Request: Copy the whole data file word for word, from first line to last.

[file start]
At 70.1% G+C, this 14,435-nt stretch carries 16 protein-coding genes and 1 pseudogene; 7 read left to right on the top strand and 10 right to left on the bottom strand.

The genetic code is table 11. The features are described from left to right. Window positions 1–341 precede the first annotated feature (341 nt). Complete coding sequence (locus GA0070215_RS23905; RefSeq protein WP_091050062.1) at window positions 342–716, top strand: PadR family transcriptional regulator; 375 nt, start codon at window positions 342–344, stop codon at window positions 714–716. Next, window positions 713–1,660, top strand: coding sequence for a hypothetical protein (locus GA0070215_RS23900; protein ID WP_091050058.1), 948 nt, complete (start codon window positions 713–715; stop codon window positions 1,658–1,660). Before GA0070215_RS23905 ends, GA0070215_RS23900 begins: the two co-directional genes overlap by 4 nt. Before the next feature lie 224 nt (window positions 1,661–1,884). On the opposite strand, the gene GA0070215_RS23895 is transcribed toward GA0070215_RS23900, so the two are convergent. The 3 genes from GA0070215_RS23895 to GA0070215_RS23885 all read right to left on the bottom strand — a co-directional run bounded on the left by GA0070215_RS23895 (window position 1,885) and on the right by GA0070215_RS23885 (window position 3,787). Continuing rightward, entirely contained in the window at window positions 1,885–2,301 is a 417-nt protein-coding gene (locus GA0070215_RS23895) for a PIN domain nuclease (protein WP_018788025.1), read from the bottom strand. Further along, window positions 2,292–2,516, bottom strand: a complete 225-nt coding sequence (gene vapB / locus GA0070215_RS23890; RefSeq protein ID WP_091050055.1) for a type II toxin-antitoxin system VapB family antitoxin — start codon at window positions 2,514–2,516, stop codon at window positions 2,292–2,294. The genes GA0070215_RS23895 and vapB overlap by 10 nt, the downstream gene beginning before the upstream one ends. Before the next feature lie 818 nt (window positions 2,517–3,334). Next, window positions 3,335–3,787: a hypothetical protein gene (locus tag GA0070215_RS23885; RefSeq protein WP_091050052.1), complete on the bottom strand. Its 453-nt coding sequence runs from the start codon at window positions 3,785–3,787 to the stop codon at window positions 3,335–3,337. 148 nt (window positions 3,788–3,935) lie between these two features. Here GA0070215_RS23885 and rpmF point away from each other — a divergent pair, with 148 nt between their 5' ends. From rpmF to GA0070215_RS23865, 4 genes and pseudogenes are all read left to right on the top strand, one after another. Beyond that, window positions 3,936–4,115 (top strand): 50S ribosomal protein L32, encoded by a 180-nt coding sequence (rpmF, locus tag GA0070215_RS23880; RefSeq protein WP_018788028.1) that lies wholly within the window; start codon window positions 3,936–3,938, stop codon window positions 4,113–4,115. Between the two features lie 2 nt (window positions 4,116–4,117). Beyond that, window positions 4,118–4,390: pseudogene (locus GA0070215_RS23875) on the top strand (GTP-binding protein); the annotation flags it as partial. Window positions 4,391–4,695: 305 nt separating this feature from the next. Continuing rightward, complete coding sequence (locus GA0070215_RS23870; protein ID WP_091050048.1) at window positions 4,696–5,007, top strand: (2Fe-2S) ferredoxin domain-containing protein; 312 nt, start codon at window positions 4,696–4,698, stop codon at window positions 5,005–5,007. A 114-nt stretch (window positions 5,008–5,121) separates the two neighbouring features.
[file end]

At 70.1% G+C, this 14,435-nt stretch carries 16 protein-coding genes and 1 pseudogene; 7 read left to right on the top strand and 10 right to left on the bottom strand.

The genetic code is table 11. The features are described from left to right. Window positions 1–341 precede the first annotated feature (341 nt). Complete coding sequence (locus GA0070215_RS23905; RefSeq protein WP_091050062.1) at window positions 342–716, top strand: PadR family transcriptional regulator; 375 nt, start codon at window positions 342–344, stop codon at window positions 714–716. Next, window positions 713–1,660, top strand: coding sequence for a hypothetical protein (locus GA0070215_RS23900; protein ID WP_091050058.1), 948 nt, complete (start codon window positions 713–715; stop codon window positions 1,658–1,660). Before GA0070215_RS23905 ends, GA0070215_RS23900 begins: the two co-directional genes overlap by 4 nt. Before the next feature lie 224 nt (window positions 1,661–1,884). On the opposite strand, the gene GA0070215_RS23895 is transcribed toward GA0070215_RS23900, so the two are convergent. The 3 genes from GA0070215_RS23895 to GA0070215_RS23885 all read right to left on the bottom strand — a co-directional run bounded on the left by GA0070215_RS23895 (window position 1,885) and on the right by GA0070215_RS23885 (window position 3,787). Continuing rightward, entirely contained in the window at window positions 1,885–2,301 is a 417-nt protein-coding gene (locus GA0070215_RS23895) for a PIN domain nuclease (protein WP_018788025.1), read from the bottom strand. Further along, window positions 2,292–2,516, bottom strand: a complete 225-nt coding sequence (gene vapB / locus GA0070215_RS23890; RefSeq protein ID WP_091050055.1) for a type II toxin-antitoxin system VapB family antitoxin — start codon at window positions 2,514–2,516, stop codon at window positions 2,292–2,294. The genes GA0070215_RS23895 and vapB overlap by 10 nt, the downstream gene beginning before the upstream one ends. Before the next feature lie 818 nt (window positions 2,517–3,334). Next, window positions 3,335–3,787: a hypothetical protein gene (locus tag GA0070215_RS23885; RefSeq protein WP_091050052.1), complete on the bottom strand. Its 453-nt coding sequence runs from the start codon at window positions 3,785–3,787 to the stop codon at window positions 3,335–3,337. 148 nt (window positions 3,788–3,935) lie between these two features. Here GA0070215_RS23885 and rpmF point away from each other — a divergent pair, with 148 nt between their 5' ends. From rpmF to GA0070215_RS23865, 4 genes and pseudogenes are all read left to right on the top strand, one after another. Beyond that, window positions 3,936–4,115 (top strand): 50S ribosomal protein L32, encoded by a 180-nt coding sequence (rpmF, locus tag GA0070215_RS23880; RefSeq protein WP_018788028.1) that lies wholly within the window; start codon window positions 3,936–3,938, stop codon window positions 4,113–4,115. Between the two features lie 2 nt (window positions 4,116–4,117). Beyond that, window positions 4,118–4,390: pseudogene (locus GA0070215_RS23875) on the top strand (GTP-binding protein); the annotation flags it as partial. Window positions 4,391–4,695: 305 nt separating this feature from the next. Continuing rightward, complete coding sequence (locus GA0070215_RS23870; protein ID WP_091050048.1) at window positions 4,696–5,007, top strand: (2Fe-2S) ferredoxin domain-containing protein; 312 nt, start codon at window positions 4,696–4,698, stop codon at window positions 5,005–5,007. A 114-nt stretch (window positions 5,008–5,121) separates the two neighbouring features.